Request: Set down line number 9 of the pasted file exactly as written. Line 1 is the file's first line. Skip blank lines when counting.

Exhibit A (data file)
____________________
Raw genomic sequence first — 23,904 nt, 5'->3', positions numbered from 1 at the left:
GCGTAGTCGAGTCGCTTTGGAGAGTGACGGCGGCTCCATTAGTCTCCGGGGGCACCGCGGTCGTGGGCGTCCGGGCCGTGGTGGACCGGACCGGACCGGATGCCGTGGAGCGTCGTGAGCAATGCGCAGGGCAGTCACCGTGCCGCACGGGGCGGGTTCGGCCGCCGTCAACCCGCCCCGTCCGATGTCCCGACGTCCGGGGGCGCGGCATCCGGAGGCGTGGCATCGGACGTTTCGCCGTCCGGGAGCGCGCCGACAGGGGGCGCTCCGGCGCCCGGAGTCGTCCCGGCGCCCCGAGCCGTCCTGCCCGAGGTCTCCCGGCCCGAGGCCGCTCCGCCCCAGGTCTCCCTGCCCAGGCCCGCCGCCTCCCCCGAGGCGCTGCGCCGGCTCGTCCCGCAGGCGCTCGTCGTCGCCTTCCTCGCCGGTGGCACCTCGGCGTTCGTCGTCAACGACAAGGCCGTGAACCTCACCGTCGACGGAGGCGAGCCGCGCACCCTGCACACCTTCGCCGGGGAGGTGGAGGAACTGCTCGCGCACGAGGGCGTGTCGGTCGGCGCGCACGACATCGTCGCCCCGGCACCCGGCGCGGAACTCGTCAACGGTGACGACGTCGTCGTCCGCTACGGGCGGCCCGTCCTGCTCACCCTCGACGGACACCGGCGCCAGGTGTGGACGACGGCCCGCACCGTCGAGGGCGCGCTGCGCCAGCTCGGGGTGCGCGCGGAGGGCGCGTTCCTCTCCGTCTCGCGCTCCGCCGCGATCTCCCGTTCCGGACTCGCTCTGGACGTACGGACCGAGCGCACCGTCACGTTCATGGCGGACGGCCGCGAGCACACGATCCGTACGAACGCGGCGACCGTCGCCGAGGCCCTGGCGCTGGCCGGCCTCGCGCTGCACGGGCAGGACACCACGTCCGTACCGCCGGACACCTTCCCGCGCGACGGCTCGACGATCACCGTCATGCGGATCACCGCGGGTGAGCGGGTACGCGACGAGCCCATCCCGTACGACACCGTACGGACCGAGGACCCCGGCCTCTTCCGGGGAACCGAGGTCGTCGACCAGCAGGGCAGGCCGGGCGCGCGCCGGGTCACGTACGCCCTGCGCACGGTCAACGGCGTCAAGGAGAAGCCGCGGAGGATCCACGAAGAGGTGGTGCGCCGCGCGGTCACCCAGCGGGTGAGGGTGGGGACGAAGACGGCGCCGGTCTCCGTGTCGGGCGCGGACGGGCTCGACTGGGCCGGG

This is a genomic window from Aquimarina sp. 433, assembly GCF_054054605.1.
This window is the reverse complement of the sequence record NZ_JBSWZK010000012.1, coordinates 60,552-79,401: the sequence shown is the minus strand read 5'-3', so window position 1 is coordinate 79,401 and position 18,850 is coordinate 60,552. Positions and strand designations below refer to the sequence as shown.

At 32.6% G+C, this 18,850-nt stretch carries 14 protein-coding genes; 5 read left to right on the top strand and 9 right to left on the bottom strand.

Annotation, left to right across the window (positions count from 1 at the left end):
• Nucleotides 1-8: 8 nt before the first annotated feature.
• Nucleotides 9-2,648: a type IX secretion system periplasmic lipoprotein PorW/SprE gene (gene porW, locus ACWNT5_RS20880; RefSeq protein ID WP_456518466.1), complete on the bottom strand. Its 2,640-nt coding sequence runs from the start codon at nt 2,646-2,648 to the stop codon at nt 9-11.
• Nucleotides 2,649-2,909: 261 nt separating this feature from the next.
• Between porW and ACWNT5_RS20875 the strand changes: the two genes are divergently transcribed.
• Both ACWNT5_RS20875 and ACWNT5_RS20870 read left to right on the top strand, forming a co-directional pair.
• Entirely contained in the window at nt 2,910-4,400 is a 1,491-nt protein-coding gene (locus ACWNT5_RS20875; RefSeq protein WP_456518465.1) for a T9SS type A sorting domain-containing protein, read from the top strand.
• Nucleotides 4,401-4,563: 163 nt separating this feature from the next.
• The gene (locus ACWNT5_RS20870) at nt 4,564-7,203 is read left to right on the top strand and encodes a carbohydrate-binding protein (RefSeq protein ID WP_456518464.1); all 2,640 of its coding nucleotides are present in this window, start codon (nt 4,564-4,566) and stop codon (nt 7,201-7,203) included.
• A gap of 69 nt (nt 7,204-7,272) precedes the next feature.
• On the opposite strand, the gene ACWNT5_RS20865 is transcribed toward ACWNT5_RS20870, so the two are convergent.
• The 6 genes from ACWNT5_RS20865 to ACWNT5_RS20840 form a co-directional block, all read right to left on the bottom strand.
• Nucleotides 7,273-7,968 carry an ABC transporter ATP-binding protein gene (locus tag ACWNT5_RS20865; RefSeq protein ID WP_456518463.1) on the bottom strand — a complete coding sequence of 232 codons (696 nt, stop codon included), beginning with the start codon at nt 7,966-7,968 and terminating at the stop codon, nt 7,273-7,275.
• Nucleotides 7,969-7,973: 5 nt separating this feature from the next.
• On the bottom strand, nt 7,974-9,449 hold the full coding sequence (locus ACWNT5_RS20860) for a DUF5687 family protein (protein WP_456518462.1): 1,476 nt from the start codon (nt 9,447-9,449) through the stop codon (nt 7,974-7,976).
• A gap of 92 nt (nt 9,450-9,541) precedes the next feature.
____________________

• Nucleotides 2,649-2,909: 261 nt separating this feature from the next.